Deep tissue massage is one of many types of manual therapy focused on the body's soft tissues that has been shown to promote healing and relaxation. While the two may sound similar, deep tissue massage is not to be confused with "deep pressure" massage, which typically employs strong pressure uniformly across the entire body. Some other massage techniques, such as Shiatsu, work with the body's meridians and pressure points in order to restore energy equilibrium in a manner similar to acupuncture. However, the deep tissue method is more focused on resolving specific pain and tension a person has in one part of their body.
Massage uses techniques to manipulate superficial layers as well as deeper layers of muscles and connective tissue. Massage therapists use a variety of techniques that involve applying pressure with the fingers, other parts of the hands, elbows, forearms, and instruments to perform the needed manipulation. As the name suggests, the focus of deep tissue massage is the tissue that is located beneath the top layer of muscles, which is not generally reached by conventional massage. The purpose of the deep tissue method is to reduce extreme tension found in those deep muscles and the surrounding connective tissue that can cause chronic pain and put the musculoskeletal system out of alignment.
Anyone who is experiencing chronic muscle pain may be able to benefit from deep tissue massage. It is particularly useful for people whose work or hobbies involve strenuous physical activities and for people who have suffered injuries that require rehabilitation. Because of the intense methods used, deep tissue massage cannot and should not be applied across the entire body.
A deep tissue massage session often begins by warming up the body with a technique called kneading. This technique is used to prepare the body for the more intense massage that is to come. Without this preparation, injury is more likely. This method of massage can never be too deep, but it can be performed too quickly. Oil is applied to allow the practitioner's hands to glide easily across the person's skin. Using the broad surface of the forearm, plus palms and fingers, the therapist can induce greater relaxation. By working slowly, the massage therapist is able to work the body in layers, applying greater and greater pressure with the forearm and elbow to reach the deeper tissues.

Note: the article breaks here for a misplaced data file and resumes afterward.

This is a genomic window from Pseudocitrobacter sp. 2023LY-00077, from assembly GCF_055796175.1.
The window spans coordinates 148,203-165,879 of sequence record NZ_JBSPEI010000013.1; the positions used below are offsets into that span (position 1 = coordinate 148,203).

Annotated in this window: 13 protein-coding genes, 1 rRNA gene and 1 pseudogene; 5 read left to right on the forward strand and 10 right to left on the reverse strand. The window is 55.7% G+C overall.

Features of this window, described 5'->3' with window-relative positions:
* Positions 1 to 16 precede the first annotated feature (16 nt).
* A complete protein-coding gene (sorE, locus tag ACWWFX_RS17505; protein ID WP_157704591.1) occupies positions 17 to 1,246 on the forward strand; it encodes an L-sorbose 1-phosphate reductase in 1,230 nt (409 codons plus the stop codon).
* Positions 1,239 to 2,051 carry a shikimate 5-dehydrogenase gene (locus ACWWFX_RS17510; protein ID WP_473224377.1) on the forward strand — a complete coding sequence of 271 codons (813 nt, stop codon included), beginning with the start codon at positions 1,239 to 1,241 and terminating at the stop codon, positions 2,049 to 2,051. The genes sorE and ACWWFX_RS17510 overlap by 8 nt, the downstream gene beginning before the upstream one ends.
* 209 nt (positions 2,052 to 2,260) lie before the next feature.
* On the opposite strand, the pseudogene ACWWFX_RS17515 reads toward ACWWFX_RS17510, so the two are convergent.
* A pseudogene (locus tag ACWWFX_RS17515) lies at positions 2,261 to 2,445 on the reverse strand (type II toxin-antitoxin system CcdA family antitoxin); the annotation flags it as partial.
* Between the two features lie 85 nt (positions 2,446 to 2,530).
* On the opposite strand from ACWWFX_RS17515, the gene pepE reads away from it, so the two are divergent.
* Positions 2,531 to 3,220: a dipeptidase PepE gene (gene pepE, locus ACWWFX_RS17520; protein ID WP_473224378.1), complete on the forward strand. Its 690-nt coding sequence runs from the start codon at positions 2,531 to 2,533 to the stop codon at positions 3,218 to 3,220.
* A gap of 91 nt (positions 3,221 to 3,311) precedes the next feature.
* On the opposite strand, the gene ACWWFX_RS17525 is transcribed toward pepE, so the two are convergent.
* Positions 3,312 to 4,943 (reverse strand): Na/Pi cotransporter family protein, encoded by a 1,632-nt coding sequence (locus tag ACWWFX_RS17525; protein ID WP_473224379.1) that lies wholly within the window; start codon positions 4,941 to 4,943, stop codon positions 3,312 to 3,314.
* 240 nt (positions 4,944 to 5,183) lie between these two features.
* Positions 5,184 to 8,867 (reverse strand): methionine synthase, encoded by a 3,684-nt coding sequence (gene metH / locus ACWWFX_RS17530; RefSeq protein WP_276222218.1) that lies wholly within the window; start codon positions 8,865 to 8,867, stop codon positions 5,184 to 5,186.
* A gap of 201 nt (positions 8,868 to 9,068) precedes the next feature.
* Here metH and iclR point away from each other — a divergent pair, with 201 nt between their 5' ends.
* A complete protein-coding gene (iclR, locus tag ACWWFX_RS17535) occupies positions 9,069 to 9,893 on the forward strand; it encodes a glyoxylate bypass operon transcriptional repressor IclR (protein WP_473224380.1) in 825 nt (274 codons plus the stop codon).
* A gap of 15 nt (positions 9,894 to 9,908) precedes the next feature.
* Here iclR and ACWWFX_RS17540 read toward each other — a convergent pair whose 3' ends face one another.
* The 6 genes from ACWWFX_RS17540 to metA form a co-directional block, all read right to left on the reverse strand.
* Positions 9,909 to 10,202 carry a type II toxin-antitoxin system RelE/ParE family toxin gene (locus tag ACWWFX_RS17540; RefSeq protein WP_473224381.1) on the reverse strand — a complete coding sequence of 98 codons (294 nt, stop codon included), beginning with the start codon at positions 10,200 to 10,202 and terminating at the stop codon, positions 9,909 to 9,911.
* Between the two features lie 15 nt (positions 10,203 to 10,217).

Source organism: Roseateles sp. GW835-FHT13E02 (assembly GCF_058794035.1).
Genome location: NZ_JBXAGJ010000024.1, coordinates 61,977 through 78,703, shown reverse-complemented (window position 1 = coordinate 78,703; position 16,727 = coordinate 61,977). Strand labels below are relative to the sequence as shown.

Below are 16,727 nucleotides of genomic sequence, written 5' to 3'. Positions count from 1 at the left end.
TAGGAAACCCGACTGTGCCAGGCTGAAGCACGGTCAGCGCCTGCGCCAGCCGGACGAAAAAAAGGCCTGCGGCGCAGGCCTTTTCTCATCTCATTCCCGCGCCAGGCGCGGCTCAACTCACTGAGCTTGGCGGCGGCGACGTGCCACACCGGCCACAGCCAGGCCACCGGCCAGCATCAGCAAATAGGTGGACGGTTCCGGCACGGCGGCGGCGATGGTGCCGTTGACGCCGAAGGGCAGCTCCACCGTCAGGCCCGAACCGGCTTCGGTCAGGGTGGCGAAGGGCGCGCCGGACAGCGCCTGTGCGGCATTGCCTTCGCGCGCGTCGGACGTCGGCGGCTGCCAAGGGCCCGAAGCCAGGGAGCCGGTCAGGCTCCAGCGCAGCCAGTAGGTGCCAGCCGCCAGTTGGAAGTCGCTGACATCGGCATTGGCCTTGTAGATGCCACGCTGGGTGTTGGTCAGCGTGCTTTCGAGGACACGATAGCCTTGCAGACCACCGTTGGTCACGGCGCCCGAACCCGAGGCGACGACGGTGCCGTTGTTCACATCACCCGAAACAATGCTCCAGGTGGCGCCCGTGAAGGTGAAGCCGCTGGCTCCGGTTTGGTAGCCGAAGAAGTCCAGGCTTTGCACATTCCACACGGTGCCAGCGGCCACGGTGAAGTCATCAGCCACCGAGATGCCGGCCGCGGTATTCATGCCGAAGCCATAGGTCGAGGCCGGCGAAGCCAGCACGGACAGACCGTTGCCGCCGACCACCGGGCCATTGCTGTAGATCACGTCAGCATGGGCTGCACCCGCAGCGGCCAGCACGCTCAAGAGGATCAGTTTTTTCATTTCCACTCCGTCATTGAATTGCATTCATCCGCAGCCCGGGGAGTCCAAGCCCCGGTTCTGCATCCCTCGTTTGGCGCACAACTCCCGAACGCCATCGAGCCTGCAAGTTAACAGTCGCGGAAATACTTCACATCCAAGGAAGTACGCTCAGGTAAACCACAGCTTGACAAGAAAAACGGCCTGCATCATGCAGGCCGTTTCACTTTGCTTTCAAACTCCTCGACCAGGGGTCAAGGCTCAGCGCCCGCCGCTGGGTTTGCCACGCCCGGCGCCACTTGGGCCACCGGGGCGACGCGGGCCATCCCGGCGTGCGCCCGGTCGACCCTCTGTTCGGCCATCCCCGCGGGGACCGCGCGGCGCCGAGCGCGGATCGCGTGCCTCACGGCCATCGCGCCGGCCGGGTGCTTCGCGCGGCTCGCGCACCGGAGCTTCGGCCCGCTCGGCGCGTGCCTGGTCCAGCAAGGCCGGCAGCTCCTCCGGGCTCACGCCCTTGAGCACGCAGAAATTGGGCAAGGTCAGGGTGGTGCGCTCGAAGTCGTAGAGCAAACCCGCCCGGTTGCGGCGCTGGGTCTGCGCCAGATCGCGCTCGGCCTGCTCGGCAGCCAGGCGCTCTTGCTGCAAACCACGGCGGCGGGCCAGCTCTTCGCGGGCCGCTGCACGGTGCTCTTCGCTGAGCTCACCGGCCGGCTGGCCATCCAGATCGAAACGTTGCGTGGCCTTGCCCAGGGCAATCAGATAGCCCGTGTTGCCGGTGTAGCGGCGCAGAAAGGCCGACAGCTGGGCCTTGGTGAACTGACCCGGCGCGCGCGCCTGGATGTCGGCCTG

Knots of tension can be treated in a number of ways. One method is to use heavy pressure with the thumb directly on the tense muscle and simply hold a constant pressure for two to three breaths to help the knot relax. Another method involves rotating the thumb in small circles while maintaining high pressure. This helps increase the blood circulation into the tight muscle to help it receive the nourishment it needs for faster healing. Once the area of focus has been worked on, lighter, finishing strokes help to integrate the focus area with the rest of the body. These help provide the client with a sense of calm and relaxation. Deep tissue massage clients may experience a day or two of soreness in the area of the massage, but this should shortly be replaced by greater relaxation and relief from the pain of chronically tight muscles.